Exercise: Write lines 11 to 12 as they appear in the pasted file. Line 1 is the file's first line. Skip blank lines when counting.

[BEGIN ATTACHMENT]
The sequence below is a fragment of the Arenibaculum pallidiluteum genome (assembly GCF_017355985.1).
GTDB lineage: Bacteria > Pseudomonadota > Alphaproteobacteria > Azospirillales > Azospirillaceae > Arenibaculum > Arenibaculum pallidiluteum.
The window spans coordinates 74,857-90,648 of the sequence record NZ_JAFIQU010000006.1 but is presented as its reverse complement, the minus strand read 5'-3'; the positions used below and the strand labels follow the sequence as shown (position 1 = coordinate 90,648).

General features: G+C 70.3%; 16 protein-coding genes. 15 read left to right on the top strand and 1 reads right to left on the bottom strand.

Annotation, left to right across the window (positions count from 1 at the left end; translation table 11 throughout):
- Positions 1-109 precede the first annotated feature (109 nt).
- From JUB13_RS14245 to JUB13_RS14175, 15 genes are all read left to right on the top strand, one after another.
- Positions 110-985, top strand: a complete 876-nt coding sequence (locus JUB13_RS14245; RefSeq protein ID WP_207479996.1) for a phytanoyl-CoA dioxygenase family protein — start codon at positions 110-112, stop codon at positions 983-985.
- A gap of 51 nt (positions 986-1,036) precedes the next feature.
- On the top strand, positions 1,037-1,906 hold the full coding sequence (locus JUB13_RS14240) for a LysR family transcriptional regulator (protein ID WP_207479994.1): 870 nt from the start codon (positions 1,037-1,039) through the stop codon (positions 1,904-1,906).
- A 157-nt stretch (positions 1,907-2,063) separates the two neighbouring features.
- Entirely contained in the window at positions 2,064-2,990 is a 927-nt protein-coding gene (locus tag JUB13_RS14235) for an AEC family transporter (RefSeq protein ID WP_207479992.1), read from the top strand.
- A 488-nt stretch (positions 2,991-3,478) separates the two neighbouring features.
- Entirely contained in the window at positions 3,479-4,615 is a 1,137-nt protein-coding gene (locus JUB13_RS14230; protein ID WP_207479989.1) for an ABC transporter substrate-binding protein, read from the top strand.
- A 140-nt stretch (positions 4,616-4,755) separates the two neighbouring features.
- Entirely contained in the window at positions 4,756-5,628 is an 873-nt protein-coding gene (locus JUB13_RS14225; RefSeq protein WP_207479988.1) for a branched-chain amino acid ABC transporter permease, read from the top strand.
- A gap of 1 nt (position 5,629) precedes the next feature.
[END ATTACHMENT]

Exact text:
- A 157-nt stretch (positions 1,907-2,063) separates the two neighbouring features.
- Entirely contained in the window at positions 2,064-2,990 is a 927-nt protein-coding gene (locus tag JUB13_RS14235) for an AEC family transporter (RefSeq protein ID WP_207479992.1), read from the top strand.